I already had two Pimped Alice PCBs built, tuned, and ready to go for this project. The remaining steps were to screw one board onto each side of the mic frame, solder the capsule wires to the boards, solder the four 0.022uF capacitors between the ground pin (pin 1) and the remaining pins of the XLR connector (2, 3, 4, and 5), and to solder wires between the XLR and the PCBs.

M-S Alice Internals

Since I oriented the two capsules of the figure-eight mic side-by-side, they won’t fit inside the headbasket with the foam liner in place. So I stripped the foam out before closing up the mic.

The very last step was to build the 5-pin XLR to dual 3-pin XLR splitter cable. There are a number of ways I could’ve done this, but I followed (mostly) Jules’s build on the cable as well, using separate Mogami lavalier cables for each channel. This is a wonderfully floppy wire, and does an excellent job of reducing handling noise transmitted through the cable.

The one change I made to Jules’s design was to jacket the central eight feet of cable in a woven sleeve to keep it from tangling.

M-S Alice Patch Cord

I left the last foot and a half at each end loose, though, to take advantage of the wire’s floppiness. (Hey, that’s actually a word spellcheck recognizes!)

And at long long last I’m able to play with mid-side recording and compare it against my EM-172 based SASS.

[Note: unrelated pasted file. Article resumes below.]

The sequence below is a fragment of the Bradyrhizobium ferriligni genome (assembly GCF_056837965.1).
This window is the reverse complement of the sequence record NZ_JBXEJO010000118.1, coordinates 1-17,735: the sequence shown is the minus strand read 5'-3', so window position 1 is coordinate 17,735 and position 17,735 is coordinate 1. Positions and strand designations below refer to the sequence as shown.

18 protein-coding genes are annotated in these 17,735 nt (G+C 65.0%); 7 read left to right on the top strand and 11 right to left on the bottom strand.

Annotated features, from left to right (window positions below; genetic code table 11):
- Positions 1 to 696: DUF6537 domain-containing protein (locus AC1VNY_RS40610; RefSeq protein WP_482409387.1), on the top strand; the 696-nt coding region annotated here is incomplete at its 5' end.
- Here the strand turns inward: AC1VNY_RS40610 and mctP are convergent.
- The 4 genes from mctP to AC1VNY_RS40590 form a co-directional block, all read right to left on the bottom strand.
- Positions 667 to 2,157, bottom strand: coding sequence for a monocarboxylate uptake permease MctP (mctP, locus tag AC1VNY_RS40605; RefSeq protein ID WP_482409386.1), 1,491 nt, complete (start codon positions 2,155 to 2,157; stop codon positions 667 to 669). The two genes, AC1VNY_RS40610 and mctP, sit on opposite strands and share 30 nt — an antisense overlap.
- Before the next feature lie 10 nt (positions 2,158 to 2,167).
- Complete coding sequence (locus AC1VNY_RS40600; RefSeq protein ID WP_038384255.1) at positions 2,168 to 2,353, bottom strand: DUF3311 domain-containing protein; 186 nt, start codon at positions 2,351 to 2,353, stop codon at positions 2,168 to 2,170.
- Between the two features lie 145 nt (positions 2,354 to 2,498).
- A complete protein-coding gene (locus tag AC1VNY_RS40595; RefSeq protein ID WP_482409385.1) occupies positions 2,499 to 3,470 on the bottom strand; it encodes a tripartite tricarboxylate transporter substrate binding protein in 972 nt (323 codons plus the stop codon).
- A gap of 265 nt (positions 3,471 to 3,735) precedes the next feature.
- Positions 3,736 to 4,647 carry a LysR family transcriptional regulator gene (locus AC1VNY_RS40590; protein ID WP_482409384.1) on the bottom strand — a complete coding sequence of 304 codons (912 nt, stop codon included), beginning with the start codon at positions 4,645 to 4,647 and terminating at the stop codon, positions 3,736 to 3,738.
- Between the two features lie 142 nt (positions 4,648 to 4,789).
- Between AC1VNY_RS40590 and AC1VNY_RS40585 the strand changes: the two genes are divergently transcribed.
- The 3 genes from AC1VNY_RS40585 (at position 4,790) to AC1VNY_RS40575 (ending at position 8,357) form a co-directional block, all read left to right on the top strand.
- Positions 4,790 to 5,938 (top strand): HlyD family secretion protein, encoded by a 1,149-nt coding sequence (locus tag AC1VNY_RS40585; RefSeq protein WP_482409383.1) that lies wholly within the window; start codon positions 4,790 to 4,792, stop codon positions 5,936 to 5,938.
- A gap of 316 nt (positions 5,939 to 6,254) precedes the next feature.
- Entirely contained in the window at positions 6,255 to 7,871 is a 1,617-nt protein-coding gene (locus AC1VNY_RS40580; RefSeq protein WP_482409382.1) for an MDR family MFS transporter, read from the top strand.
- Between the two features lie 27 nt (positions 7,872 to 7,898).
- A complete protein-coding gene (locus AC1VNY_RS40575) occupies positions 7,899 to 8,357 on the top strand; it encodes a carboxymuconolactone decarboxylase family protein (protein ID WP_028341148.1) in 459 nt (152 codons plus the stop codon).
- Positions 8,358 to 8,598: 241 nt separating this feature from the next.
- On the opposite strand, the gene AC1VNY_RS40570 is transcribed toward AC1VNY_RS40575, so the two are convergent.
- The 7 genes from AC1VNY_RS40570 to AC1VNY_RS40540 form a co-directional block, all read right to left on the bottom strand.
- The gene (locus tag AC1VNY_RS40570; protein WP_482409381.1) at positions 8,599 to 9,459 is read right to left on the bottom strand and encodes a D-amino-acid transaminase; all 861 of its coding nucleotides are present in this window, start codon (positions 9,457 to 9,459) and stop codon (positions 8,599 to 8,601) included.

SASS vs. M-S Comparison

Big big thanks to the following for making this all possible:

  • Jules Ryckenbusch – for writing the two Instructables that got me going on these microphones
  • Homero Leal – for coming up with the PCB layout for the Alice boards used in Jules’s Instructables
  • Scott Helmke – for designing the Alice circuit in the first place
  • Ricardo Lee and all of the above – for their endless patience with all of my questions and what-ifs
  • Dr. Ing – for designing the Schoeps CMC-5 in the first place, without which none of this would exist

For my own contribution, here’s the link to the MS Alice capsule saddle and post on Shapeways. I’ve listed these at-cost, with no mark up (meaning I don’t see a dime of the 5.35 USD price tag at the time of this writing – labor of love).